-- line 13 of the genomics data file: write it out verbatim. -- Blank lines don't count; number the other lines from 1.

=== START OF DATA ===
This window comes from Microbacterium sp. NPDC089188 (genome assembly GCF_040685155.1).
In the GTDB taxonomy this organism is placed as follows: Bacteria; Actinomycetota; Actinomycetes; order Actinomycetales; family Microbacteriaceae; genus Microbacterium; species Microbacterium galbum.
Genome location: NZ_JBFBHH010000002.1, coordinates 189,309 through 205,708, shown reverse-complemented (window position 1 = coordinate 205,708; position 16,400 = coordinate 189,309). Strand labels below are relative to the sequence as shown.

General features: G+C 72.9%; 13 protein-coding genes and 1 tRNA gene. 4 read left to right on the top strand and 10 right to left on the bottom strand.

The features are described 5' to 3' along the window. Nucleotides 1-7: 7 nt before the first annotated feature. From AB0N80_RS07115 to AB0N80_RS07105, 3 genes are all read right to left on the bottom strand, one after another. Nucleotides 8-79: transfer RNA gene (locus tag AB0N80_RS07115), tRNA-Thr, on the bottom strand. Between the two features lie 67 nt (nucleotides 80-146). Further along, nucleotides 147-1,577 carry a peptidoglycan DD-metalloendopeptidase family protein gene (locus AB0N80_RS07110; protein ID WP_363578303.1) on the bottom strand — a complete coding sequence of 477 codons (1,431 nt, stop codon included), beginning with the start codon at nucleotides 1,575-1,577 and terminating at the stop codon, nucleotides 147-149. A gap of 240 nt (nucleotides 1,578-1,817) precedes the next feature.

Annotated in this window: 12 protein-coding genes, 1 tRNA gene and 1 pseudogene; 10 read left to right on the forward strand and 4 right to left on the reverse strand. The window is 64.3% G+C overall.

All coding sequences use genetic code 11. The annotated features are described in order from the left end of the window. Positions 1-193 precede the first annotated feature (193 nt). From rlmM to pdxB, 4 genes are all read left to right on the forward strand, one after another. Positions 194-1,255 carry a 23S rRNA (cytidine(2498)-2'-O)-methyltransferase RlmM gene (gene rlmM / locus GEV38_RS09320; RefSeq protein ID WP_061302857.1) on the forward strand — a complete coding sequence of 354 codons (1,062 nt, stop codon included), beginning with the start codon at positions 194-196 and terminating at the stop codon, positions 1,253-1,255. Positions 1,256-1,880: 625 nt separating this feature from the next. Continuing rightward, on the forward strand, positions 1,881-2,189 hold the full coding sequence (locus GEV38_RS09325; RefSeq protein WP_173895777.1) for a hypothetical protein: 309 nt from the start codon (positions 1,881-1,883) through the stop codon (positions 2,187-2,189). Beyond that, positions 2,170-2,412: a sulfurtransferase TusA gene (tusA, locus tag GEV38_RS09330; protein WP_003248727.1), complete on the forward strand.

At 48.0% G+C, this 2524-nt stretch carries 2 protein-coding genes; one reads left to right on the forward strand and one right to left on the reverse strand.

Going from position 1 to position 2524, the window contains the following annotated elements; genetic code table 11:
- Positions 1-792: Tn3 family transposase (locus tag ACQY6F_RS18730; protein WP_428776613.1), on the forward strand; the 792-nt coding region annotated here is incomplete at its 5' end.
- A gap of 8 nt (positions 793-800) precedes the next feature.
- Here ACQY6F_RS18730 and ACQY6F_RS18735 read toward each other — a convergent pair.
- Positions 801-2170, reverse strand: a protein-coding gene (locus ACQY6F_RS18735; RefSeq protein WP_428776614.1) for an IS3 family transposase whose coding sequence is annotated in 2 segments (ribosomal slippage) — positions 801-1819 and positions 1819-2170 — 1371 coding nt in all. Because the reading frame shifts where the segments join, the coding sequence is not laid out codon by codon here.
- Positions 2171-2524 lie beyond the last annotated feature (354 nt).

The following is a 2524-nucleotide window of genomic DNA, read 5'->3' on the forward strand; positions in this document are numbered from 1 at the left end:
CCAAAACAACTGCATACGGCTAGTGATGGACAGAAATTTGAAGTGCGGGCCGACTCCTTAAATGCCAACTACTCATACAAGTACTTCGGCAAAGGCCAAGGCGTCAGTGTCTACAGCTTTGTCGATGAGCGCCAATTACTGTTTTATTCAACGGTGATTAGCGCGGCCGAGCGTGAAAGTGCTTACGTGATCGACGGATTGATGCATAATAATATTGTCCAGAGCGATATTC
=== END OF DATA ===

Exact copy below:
- Positions 801-2170, reverse strand: a protein-coding gene (locus ACQY6F_RS18735; RefSeq protein WP_428776614.1) for an IS3 family transposase whose coding sequence is annotated in 2 segments (ribosomal slippage) — positions 801-1819 and positions 1819-2170 — 1371 coding nt in all. Because the reading frame shifts where the segments join, the coding sequence is not laid out codon by codon here.